Via rumors and other leaks, we’ve known for a while now that Microsoft’s digital assistant, Cortana, should appear in Windows 10. Now, a video appears to prove it.
WinBeta obtained the code to either Cortana or a leaked build with the Cortana executables built in, and gave Cortana a spin. Because the assistant isn’t actually connected to the cloud services, Cortana throws up an error message when it’s time for her to do anything truly useful. It’s also early days as far as the UI is concerned: Cortana looks a little rough in this version, but she’ll be spiffed up by the final release, we’d bet.
German sites earlier this year predicted Cortana would arrive in Windows 9 (now called Windows 10) based on executable files they discovered. It now appears those executables work, and they’ve revealed some of the functions that Cortana will offer.
As the video shows, Cortana can perform some basic tasks. Cortana can schedule an appointment (or at least ask for the pertinent details surrounding it), call someone via Skype, check your calendar, schedule a location-based reminder, ask for directions, and set and turn off alarms. Certain features appear to work just fine—alarms, for example, or taking a note in OneNote. Most don’t—asking for directions to Big Ben, for example, prompted Cortana to search for directions to “ThisisNotWorking”.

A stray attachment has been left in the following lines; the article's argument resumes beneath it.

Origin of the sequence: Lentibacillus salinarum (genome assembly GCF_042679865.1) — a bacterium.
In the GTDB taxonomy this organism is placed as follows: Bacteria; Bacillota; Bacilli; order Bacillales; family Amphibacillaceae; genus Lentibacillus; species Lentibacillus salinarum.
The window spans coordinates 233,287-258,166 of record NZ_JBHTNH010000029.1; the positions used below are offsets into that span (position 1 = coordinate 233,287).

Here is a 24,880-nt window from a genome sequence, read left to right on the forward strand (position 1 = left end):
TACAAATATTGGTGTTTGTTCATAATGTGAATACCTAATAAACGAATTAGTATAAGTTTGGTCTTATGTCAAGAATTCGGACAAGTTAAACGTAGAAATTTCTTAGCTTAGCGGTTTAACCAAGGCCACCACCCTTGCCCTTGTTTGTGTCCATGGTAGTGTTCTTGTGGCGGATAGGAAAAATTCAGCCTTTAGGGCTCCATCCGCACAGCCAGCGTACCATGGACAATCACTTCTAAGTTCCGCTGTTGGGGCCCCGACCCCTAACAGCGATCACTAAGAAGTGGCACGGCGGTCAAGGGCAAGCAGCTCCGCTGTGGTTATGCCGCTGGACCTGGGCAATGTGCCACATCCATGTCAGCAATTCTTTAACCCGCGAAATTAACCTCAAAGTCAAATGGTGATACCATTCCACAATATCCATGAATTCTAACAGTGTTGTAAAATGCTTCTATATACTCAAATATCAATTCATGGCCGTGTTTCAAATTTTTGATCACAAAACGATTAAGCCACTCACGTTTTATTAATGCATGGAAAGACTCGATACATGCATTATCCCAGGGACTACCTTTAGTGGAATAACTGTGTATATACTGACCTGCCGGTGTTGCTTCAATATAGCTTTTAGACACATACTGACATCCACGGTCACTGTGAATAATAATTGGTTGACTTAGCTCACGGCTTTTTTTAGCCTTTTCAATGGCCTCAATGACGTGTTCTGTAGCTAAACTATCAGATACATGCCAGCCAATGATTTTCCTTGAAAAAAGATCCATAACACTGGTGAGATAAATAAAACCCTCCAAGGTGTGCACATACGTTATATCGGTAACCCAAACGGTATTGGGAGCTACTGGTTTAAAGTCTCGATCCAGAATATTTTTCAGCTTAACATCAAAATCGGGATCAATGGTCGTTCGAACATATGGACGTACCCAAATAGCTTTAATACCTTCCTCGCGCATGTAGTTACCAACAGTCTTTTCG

According to Mary Jo Foley of ZDNet and others, Microsoft plans a consumer preview—known as the January Technical Preview, according to Foley—in late January, where the Windows 10 version of Cortana is expected to be revealed, as well as the “Continuum” experience, where a two-in-one PC will switch between a Modern and desktop interface, depending on whether the tablet portion is docked.
Microsoft itself is remaining mum, save for a statement by chief operating officer Kevin Turner, who told a technology conference that Microsoft would reveal Windows 10’s business model in early 2015. Turner confirmed that Windows 10 will ship “by late summer and early fall” of 2015.
Why this matters: Actually, Cortana matters as much for the flow of information from the phone to the PC as she does for the other way around—how many times have you heard anyone talk to a PC via voice recognition? Still, it appears that Microsoft is setting up Cortana to be the most visible digital assistant on the PC, more so than Google Now or Apple’s Siri. That, at least might give Cortana a bit more of the limelight—and eyes on what you’re doing on your PC, too.
Here’s the video:
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